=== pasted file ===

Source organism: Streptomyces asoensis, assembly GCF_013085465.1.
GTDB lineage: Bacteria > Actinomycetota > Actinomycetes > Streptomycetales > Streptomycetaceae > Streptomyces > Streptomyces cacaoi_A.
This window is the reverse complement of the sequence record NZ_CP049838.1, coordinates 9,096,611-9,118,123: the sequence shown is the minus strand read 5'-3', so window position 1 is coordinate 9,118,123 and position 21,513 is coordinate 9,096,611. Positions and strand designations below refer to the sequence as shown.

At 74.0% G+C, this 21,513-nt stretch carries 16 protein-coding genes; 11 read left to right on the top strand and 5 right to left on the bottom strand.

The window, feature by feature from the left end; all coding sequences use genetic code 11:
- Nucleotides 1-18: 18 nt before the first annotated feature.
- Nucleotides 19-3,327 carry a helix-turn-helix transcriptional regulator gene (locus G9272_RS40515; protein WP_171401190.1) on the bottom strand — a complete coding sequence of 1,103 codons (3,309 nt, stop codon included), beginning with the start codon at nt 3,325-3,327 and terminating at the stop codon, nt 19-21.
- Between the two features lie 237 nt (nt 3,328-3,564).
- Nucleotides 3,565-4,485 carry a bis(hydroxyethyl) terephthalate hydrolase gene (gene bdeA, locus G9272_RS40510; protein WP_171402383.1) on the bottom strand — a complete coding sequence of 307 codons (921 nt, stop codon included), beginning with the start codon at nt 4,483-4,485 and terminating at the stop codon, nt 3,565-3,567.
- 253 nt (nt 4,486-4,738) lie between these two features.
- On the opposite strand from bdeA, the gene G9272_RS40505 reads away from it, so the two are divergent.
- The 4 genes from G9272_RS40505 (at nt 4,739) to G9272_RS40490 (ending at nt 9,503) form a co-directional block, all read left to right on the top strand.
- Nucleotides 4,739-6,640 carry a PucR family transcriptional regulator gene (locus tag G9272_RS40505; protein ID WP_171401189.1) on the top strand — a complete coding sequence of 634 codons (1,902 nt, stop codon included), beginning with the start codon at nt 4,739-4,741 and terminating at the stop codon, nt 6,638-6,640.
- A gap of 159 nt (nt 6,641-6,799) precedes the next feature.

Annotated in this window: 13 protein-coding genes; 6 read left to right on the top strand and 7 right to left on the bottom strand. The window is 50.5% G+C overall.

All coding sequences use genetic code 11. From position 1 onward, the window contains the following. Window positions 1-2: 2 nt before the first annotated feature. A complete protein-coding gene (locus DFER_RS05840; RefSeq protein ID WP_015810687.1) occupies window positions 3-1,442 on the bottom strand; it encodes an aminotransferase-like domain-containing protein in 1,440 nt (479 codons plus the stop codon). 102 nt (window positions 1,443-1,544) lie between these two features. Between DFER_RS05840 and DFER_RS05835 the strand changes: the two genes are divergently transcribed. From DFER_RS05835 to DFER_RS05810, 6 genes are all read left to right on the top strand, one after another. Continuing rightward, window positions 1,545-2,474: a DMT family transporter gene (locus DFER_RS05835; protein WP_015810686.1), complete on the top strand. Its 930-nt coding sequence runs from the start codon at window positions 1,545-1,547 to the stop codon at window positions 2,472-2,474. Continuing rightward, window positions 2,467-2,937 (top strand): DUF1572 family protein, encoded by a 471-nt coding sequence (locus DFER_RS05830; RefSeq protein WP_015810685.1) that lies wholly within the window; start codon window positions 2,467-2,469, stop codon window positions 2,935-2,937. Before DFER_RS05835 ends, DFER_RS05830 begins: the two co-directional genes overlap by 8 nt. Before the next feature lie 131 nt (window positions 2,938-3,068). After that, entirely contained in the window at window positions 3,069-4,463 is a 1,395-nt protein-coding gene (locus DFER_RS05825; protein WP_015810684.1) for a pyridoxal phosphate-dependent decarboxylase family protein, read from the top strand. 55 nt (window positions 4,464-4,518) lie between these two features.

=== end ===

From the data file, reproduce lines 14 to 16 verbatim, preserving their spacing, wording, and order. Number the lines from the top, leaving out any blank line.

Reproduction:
- A gap of 159 nt (nt 6,641-6,799) precedes the next feature.

Annotated in this window: 13 protein-coding genes; 6 read left to right on the top strand and 7 right to left on the bottom strand. The window is 50.5% G+C overall.

All coding sequences use genetic code 11. From position 1 onward, the window contains the following. Window positions 1-2: 2 nt before the first annotated feature. A complete protein-coding gene (locus DFER_RS05840; RefSeq protein ID WP_015810687.1) occupies window positions 3-1,442 on the bottom strand; it encodes an aminotransferase-like domain-containing protein in 1,440 nt (479 codons plus the stop codon). 102 nt (window positions 1,443-1,544) lie between these two features. Between DFER_RS05840 and DFER_RS05835 the strand changes: the two genes are divergently transcribed. From DFER_RS05835 to DFER_RS05810, 6 genes are all read left to right on the top strand, one after another. Continuing rightward, window positions 1,545-2,474: a DMT family transporter gene (locus DFER_RS05835; protein WP_015810686.1), complete on the top strand. Its 930-nt coding sequence runs from the start codon at window positions 1,545-1,547 to the stop codon at window positions 2,472-2,474. Continuing rightward, window positions 2,467-2,937 (top strand): DUF1572 family protein, encoded by a 471-nt coding sequence (locus DFER_RS05830; RefSeq protein WP_015810685.1) that lies wholly within the window; start codon window positions 2,467-2,469, stop codon window positions 2,935-2,937. Before DFER_RS05835 ends, DFER_RS05830 begins: the two co-directional genes overlap by 8 nt. Before the next feature lie 131 nt (window positions 2,938-3,068). After that, entirely contained in the window at window positions 3,069-4,463 is a 1,395-nt protein-coding gene (locus DFER_RS05825; protein WP_015810684.1) for a pyridoxal phosphate-dependent decarboxylase family protein, read from the top strand. 55 nt (window positions 4,464-4,518) lie between these two features.